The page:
“But you need to backup your people, too,” Meibers said. “If you want to have full protection, you can’t have just one person administering your software and backups and security. You need a team to cover vacations, illness, different times of day if you work across time zones and in case of resignation.”

 Due Diligence With Open Source

Under the terms of their open source license, construction software vendors should disclose in contracts with their customers what open source technologies are built into their product. And according to Pemeco Managing Director Jonathan Gross, contractors should ask questions of software vendors and carefully vet how they manage their open source components.

“Contractors buying software should ask for and get a list of all the open source components and understand what license agreements they are subject to and how those impact them as a user,” Gross, an attorney and software selection consultant said. “They should come to understand what requirements they are then subject to, and also understand about development and vulnerabilities when dealing with multiple open source libraries.”

Gross also encourages contractors to inquire whether software vendors are compliant with any applicable standards like SOC2 and ISO/IEC 20071:2013 and how they go about patching both their own code and open source code

“Make sure to ask how frequently they apply security patches and how they identify vulnerabilities to be patched,” Gross said. “If a software vendor has to take a system down to patch it, finding out the frequency and how much notice you get is also important.”

Contractors should also ask software vendors about their penetration testing processes for both code they develop internally and open source code and patches to open source code, according to Meibers.

“I know we do pen testing of every new piece of code we put in place, and have a team dedicated to this,” he said.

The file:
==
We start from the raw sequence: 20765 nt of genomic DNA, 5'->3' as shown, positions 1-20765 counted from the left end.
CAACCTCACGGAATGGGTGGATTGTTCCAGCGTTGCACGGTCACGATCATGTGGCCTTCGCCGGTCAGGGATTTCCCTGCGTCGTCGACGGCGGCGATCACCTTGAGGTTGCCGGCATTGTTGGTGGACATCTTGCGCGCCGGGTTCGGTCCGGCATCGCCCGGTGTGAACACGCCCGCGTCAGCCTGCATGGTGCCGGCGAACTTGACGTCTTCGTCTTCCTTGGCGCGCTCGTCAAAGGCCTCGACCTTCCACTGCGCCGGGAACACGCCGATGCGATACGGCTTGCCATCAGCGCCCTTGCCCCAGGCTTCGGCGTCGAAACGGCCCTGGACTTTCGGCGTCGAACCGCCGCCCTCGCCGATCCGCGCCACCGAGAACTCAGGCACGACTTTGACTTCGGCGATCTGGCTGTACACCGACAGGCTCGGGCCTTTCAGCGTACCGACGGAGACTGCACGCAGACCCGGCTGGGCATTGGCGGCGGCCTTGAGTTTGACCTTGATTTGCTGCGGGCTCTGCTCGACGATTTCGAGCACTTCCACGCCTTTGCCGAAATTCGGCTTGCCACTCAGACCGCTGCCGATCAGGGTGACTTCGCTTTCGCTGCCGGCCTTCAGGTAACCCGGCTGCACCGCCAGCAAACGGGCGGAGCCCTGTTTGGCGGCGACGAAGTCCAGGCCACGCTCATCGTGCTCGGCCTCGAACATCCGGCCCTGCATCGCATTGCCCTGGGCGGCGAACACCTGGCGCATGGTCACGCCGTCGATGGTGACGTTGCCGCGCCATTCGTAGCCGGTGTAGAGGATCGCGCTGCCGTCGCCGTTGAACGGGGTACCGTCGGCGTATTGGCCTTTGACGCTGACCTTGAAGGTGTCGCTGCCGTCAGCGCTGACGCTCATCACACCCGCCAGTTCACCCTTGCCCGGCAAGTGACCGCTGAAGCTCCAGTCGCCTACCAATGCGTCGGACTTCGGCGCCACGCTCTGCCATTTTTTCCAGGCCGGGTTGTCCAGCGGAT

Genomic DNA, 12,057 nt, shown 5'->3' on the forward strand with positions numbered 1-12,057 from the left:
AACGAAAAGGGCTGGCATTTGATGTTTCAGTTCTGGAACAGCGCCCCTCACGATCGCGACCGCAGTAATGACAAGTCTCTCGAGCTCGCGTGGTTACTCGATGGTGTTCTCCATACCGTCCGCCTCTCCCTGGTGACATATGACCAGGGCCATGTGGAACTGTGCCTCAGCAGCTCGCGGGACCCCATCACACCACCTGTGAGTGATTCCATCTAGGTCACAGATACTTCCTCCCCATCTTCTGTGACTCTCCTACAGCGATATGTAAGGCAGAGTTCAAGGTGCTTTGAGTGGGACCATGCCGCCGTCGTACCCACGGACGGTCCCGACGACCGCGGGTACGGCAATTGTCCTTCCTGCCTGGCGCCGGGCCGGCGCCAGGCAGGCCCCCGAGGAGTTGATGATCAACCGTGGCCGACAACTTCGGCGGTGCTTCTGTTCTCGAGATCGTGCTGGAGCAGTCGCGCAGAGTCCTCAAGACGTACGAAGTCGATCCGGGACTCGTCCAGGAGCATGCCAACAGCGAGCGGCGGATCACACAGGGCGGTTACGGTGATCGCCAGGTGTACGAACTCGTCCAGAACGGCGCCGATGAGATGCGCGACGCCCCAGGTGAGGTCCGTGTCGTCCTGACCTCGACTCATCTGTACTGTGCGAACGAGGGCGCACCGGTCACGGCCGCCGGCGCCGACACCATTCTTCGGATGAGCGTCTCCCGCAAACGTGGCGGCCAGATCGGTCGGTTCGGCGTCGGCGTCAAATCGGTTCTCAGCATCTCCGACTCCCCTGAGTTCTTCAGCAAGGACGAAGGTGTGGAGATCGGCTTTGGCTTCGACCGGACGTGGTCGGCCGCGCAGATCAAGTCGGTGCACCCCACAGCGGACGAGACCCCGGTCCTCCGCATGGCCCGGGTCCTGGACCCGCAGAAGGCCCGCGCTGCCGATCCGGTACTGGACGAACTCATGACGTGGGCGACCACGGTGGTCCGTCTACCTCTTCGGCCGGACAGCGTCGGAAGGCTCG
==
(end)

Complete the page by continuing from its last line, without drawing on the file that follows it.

Across the board, Gross said, the term “caveat emptor,” or buyer beware, applies.

“Even with multi-tenant SaaS software where you may think things are highly standardized, contract negotiations are fair game,” Gross said. “The standard contract will be 70 percent to 80 percent in favor of mitigating the vendor’s risk at the expense of the customer. So it is contingent on the customer to seek clarity about things like, if the system goes down, what are the vendor’s obligation to get it back up, how much data are they allowed to lose. There should be definitions around uptime, a recovery point objective and a recovery time objective. Some of them may be patched or updated on an ad hoc basis rather than routine cycle.”

Construction Software with Preventive, Detective Controls

Multi-user construction software should enable each user to be assigned specific access permissions so a single employee can not complete all the business process steps required to defraud the company.

“You have to have that separation of duties process in place and have a software product that enforces that,” Meibers said. “When a certain employee logs in, he or she can create a vendor, but not also approve an invoice and issue payment to that vendor. Different people should do those things in a company of any size.”

Here, again, the principal of caveat emptor applies as contractors vet different software vendors.

“Contractors should ask about the permission levels they can set per user,” Meibers said.

This approach to preventive control may come baked into enterprise software, but often needs to be configured or can even be disabled by someone knowledgeable about the software, which means both preventive controls to prevent fraud and detective controls to enable it to be discovered after the fact are important.

“In multi-tenant software, some of those securities are already built in there,” Meibers said. “But even in a multi-tenant solution, typically it will be on the individual company to set their business rules. So software should also enable a company to set an alert or an audit trail. This enables a contractor to set alerts when a certain transaction size is processes, when new vendors are added or other triggering events. It should also record who entered what data, paid an invoice or made that journal entry.”